Robert Cowdin

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Robert Cowdin
Robert Cowdin.jpg
Robert Cowdin
Born (1805-09-18)September 18, 1805
Jamaica, Vermont
Died July 9, 1874(1874-07-09) (aged 68)
Boston, Massachusetts
Place of burial Mount Auburn Cemetery, Cambridge, Massachusetts
Allegiance

 United States of America

Service/branch

 United States Army

Years of service 1861 - 1863
Rank Union army brig gen rank insignia.jpg Brigadier General
Battles/wars

American Civil War

Robert Cowdin (September 18, 1805 – July 9, 1874) was a businessman, a field officer in the Union Army during the American Civil War and a local politician in Massachusetts. Cowdin was colonel of the 1st Massachusetts Infantry and served in several major battles early in the war. He was appointed brigadier general of volunteers September 26, 1862 and he then commanded a brigade in the defenses of Washington until March 1863. He did not become a full brigadier general because his appointment expired by law March 4, 1862 when the U.S. Senate adjourned without confirming it. His grade reverted to colonel but after being relieved of command of the brigade, he returned home and saw no further service.

Biography[edit]

Cowdin (occasionally misspelled as Cowden or Coudin)[1][2] was born in Jamaica, Vermont, the son of Angier and Abiah (Carter) Cowdin. He moved to Boston at age 20 to engage in the lumber business. He served in various organizations in the state militia from 1838 until the start of the Civil War. He also served on the Common Council of Boston for eight years, and various elected positions in the city's correctional system.[2]

Civil War[edit]

Cowdin was colonel of the 2nd Massachusetts Militia Regiment at the start of the war, and was appointed colonel of the 1st Massachusetts Infantry on May 25, 1861.[1] He led his regiment at the battle of Blackburn's Ford on July 18, 1861, was part of Israel B. Richardson's brigade of Daniel Tyler's Division at the First Battle of Bull Run, where his horse was killed.[2] He also saw action at Williamsburg, Fair Oaks, Glendale, Malvern Hill and Chantilly.[2]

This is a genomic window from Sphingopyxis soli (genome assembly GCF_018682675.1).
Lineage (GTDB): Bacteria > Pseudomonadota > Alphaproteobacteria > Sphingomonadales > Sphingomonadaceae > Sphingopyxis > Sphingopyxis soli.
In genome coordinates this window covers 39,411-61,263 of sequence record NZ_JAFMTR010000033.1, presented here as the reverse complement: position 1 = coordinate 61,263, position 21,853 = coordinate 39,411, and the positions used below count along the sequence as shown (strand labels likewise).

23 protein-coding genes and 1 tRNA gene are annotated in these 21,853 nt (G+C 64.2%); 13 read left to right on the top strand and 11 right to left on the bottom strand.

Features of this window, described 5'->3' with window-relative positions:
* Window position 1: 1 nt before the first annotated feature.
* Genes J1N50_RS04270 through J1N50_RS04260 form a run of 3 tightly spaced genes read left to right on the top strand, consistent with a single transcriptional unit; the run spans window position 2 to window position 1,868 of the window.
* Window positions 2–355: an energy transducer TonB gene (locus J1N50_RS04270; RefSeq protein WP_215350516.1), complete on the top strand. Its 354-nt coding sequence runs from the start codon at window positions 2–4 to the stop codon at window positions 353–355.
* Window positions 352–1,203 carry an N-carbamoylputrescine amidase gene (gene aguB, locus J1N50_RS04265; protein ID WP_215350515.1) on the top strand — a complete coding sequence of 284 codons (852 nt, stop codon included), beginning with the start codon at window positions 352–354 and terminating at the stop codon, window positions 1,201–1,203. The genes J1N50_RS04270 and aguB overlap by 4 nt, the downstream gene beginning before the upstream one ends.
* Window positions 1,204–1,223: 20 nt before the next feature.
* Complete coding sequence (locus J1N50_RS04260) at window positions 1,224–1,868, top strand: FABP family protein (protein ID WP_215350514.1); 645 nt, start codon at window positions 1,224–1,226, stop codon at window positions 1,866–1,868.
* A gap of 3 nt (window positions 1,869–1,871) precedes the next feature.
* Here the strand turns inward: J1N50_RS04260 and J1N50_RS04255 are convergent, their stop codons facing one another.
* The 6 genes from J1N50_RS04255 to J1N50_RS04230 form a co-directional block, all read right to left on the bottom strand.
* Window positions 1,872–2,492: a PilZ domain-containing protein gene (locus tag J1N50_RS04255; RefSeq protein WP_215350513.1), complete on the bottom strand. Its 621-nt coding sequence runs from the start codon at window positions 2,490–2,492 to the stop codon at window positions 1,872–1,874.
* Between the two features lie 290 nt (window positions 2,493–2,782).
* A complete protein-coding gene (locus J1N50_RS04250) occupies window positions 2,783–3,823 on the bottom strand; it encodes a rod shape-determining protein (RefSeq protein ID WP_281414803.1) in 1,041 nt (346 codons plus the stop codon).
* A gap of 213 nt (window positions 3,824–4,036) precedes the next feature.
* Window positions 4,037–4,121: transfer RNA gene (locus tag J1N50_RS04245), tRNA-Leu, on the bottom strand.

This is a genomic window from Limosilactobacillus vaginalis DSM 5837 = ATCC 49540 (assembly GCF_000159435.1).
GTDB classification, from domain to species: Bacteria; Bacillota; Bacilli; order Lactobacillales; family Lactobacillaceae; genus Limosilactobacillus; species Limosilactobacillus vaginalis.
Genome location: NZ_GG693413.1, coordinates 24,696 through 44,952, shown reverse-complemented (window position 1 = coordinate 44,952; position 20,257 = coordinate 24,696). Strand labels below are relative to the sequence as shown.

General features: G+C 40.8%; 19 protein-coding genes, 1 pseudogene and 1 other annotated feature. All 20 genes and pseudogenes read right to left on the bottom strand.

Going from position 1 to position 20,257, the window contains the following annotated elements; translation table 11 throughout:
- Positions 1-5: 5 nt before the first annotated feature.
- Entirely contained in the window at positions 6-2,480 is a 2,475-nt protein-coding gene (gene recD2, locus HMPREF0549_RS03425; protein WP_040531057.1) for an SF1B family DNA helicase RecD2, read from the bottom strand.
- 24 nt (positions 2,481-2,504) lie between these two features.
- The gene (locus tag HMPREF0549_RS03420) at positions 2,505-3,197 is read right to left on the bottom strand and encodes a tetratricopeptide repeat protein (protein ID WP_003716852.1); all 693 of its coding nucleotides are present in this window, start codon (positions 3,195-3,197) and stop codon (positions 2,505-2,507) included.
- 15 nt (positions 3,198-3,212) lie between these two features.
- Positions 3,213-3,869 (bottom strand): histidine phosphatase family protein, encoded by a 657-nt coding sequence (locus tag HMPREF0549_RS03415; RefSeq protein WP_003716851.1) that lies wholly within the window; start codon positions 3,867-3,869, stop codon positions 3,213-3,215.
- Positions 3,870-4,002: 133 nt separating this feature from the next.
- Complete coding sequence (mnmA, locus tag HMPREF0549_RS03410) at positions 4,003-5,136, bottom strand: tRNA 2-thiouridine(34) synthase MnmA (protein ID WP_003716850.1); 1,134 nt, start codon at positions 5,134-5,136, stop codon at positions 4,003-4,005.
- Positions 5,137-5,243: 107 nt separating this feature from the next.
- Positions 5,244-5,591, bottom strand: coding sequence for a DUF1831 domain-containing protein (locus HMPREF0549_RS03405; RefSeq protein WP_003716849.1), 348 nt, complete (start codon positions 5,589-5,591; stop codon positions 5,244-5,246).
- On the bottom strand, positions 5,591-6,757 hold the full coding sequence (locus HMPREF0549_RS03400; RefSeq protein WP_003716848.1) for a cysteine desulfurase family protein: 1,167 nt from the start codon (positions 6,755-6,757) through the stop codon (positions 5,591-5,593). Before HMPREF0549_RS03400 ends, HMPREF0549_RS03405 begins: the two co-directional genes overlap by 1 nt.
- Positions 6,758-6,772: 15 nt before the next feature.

On September 26, 1862, based on a recommendation by General Joseph Hooker, he was appointed Brigadier General of Volunteers, and commanded the 1st Brigade, Abercrombie's Division, Defenses of Washington (later called the XXII Corps), from October 1862 to February 1863, then the 2nd Brigade until the end of March. On March 4, Congress adjourned without approving his commission, and he was relieved of duty on March 30, and returned to Massachusetts.

Postwar life[edit]

During the next 11 years, Cowdin served 10 terms on the Common Council and Board of Aldermen in Boston, and served as Captain of the Ancient and Honorable Artillery Company of Massachusetts. He died in Boston, Massachusetts, and is buried in Mount Auburn Cemetery, Cambridge, Massachusetts.

See also[edit]

Notes[edit]

  1. ^ a b Eicher, John H., and David J. Eicher, Civil War High Commands. Stanford: Stanford University Press, 2001. ISBN 0-8047-3641-3. p. 593
  2. ^ a b c d Warner, Ezra J. Generals in Blue: Lives of the Union Commanders. Baton Rouge: Louisiana State University Press, 1964. ISBN 0-8071-0822-7. p. 96

References[edit]

  • Boatner, Mark M., The Civil War Dictionary, New York: Vintage Books, 1991, p. 205.
  • Dean, Dudley, editor, 'Officers of our Union army and navy : their lives, their portraits ..., Boston: L. Prang & Co., 1862; modern reprint from UMI microfilm.
  • Eicher, John H., and David J. Eicher, Civil War High Commands. Stanford: Stanford University Press, 2001. ISBN 0-8047-3641-3.
  • Warner, Ezra J., Generals In Blue: Lives of the Union Commanders, Baton Rouge: Louisiana State University Press, 1964, 1992, pp. 96–97.

Further reading[edit]

Cowdin, Robert. "Gen. Cowdin and the First Massachusetts Regiment of Volunteers." Boston: J. E. Farwell and Co., printers, 1864.

External links[edit]